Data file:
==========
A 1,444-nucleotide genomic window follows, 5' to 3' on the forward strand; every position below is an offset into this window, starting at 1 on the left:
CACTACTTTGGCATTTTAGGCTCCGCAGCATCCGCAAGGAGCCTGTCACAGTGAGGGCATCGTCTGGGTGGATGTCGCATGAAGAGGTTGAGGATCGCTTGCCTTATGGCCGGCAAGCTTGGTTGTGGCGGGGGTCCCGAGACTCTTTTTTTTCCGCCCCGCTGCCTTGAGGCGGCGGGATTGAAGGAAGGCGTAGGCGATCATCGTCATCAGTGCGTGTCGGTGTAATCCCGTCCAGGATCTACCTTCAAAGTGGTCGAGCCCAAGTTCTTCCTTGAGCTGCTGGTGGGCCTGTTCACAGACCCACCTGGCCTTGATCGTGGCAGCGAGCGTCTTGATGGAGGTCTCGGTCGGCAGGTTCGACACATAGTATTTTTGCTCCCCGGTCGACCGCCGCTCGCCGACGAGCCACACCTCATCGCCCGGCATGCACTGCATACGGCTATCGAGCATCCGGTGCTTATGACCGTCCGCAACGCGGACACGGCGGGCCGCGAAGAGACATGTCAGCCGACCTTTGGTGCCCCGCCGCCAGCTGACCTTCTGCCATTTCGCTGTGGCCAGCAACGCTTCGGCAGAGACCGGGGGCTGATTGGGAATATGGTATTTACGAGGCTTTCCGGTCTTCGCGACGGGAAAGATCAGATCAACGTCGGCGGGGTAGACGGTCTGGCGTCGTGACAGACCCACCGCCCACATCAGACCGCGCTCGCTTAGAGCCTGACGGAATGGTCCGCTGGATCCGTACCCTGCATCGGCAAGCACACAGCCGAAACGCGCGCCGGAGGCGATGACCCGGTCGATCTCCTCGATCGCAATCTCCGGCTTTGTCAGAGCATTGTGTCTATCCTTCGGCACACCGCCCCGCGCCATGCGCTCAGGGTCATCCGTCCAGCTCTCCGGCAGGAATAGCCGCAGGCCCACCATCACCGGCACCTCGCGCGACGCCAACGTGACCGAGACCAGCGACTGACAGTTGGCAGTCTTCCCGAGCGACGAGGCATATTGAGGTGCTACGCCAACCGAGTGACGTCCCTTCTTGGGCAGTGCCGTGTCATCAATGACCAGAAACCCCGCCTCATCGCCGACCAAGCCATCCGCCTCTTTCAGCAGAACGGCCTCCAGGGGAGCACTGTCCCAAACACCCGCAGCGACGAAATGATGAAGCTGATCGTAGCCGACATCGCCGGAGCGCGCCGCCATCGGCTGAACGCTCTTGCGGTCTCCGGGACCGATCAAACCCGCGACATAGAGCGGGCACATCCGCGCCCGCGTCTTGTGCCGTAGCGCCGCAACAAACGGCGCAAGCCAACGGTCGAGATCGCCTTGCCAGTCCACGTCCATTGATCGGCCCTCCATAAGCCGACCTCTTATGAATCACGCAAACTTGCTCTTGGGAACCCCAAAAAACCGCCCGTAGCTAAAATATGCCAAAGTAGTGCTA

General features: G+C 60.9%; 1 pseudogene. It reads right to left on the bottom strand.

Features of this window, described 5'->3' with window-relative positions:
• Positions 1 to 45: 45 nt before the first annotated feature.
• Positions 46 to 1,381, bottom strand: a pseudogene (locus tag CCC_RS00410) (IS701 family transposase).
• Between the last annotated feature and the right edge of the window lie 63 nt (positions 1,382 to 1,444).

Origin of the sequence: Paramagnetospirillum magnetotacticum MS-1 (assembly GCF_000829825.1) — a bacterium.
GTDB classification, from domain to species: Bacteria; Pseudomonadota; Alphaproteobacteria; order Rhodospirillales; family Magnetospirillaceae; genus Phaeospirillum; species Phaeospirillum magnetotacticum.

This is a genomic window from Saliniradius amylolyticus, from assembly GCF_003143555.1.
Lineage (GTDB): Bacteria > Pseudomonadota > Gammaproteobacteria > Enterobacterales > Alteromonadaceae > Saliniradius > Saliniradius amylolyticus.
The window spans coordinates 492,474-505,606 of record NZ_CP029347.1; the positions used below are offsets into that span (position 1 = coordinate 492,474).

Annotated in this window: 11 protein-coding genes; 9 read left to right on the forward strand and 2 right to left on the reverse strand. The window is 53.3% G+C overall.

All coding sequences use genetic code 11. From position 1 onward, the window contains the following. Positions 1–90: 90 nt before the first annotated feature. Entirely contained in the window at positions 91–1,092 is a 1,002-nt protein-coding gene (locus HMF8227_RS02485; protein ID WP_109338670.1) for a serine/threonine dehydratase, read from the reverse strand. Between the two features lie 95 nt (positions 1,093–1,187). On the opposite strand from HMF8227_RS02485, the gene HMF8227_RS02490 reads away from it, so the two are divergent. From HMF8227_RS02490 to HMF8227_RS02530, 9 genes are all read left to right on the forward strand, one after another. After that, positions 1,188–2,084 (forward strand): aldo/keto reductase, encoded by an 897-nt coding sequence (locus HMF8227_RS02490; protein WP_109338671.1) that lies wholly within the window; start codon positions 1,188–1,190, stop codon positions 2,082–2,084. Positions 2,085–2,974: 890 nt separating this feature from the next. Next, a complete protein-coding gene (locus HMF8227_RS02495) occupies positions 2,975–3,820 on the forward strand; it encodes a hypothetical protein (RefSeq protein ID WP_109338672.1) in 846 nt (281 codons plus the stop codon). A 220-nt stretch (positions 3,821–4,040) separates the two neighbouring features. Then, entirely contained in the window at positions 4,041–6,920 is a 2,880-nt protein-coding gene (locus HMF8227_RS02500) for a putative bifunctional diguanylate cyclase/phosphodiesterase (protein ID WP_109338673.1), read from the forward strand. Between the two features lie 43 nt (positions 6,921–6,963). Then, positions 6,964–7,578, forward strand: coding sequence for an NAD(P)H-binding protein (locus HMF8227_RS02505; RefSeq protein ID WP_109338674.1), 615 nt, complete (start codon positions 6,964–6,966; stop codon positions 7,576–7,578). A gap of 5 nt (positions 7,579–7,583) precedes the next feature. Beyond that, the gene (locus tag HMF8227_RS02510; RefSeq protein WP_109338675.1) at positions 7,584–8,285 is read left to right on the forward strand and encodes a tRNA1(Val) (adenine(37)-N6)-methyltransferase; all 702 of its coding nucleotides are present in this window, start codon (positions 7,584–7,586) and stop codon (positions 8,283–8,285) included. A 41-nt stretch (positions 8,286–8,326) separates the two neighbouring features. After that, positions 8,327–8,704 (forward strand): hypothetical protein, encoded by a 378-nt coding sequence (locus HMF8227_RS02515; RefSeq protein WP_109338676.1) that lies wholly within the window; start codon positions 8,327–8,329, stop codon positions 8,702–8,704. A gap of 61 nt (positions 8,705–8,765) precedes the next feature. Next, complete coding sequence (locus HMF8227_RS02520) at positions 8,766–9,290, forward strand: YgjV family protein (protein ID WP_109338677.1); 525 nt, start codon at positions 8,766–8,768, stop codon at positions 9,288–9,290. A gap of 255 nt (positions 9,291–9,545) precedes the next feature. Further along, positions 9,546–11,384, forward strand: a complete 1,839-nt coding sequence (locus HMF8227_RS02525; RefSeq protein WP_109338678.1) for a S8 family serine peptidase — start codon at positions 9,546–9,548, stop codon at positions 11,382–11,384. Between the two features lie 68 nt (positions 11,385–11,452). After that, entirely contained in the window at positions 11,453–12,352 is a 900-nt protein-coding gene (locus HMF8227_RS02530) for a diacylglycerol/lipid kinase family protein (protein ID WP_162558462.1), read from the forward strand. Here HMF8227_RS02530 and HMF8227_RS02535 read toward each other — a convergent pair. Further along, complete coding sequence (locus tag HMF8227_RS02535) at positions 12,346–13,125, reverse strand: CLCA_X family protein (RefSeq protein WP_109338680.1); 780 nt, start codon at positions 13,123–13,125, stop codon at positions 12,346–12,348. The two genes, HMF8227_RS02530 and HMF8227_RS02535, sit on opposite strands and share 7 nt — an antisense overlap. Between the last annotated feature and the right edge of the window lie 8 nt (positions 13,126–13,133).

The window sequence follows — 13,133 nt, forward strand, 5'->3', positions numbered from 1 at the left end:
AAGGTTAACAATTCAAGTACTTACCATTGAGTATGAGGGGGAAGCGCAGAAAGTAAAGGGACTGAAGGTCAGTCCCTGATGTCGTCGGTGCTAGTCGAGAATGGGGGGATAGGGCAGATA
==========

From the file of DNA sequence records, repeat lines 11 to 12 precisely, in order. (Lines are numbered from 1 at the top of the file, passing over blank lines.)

Lineage (GTDB): Bacteria > Pseudomonadota > Gammaproteobacteria > Enterobacterales > Alteromonadaceae > Saliniradius > Saliniradius amylolyticus.
The window spans coordinates 492,474-505,606 of record NZ_CP029347.1; the positions used below are offsets into that span (position 1 = coordinate 492,474).